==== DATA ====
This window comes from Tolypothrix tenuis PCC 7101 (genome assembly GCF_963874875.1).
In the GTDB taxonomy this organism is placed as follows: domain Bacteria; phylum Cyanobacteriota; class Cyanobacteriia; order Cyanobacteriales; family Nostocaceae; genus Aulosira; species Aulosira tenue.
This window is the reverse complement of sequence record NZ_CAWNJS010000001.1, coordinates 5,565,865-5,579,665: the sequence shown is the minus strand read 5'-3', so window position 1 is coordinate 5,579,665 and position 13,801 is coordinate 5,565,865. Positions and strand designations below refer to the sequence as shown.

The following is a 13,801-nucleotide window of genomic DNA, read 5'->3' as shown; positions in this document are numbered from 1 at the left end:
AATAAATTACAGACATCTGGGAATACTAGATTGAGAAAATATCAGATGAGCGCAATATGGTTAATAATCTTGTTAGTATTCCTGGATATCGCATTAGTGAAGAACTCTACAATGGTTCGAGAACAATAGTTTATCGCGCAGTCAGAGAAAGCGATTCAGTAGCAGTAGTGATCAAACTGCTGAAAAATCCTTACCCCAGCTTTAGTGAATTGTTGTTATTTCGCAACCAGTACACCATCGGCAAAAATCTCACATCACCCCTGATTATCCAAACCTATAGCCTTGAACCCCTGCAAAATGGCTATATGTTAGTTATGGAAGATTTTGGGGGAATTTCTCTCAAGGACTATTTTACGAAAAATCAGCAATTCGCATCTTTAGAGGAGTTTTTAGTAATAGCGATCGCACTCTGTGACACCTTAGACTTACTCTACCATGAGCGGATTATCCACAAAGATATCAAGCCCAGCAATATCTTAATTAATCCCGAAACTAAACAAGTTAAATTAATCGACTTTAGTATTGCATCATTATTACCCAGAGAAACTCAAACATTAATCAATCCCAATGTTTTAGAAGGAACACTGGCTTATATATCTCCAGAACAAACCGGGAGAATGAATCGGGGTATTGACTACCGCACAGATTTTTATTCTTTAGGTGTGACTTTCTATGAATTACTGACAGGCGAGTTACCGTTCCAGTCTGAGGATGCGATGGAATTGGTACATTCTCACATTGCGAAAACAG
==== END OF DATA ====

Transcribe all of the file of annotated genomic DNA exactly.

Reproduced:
This window comes from Tolypothrix tenuis PCC 7101 (genome assembly GCF_963874875.1).
In the GTDB taxonomy this organism is placed as follows: domain Bacteria; phylum Cyanobacteriota; class Cyanobacteriia; order Cyanobacteriales; family Nostocaceae; genus Aulosira; species Aulosira tenue.
This window is the reverse complement of sequence record NZ_CAWNJS010000001.1, coordinates 5,565,865-5,579,665: the sequence shown is the minus strand read 5'-3', so window position 1 is coordinate 5,579,665 and position 13,801 is coordinate 5,565,865. Positions and strand designations below refer to the sequence as shown.

The following is a 13,801-nucleotide window of genomic DNA, read 5'->3' as shown; positions in this document are numbered from 1 at the left end:
AATAAATTACAGACATCTGGGAATACTAGATTGAGAAAATATCAGATGAGCGCAATATGGTTAATAATCTTGTTAGTATTCCTGGATATCGCATTAGTGAAGAACTCTACAATGGTTCGAGAACAATAGTTTATCGCGCAGTCAGAGAAAGCGATTCAGTAGCAGTAGTGATCAAACTGCTGAAAAATCCTTACCCCAGCTTTAGTGAATTGTTGTTATTTCGCAACCAGTACACCATCGGCAAAAATCTCACATCACCCCTGATTATCCAAACCTATAGCCTTGAACCCCTGCAAAATGGCTATATGTTAGTTATGGAAGATTTTGGGGGAATTTCTCTCAAGGACTATTTTACGAAAAATCAGCAATTCGCATCTTTAGAGGAGTTTTTAGTAATAGCGATCGCACTCTGTGACACCTTAGACTTACTCTACCATGAGCGGATTATCCACAAAGATATCAAGCCCAGCAATATCTTAATTAATCCCGAAACTAAACAAGTTAAATTAATCGACTTTAGTATTGCATCATTATTACCCAGAGAAACTCAAACATTAATCAATCCCAATGTTTTAGAAGGAACACTGGCTTATATATCTCCAGAACAAACCGGGAGAATGAATCGGGGTATTGACTACCGCACAGATTTTTATTCTTTAGGTGTGACTTTCTATGAATTACTGACAGGCGAGTTACCGTTCCAGTCTGAGGATGCGATGGAATTGGTACATTCTCACATTGCGAAAACAG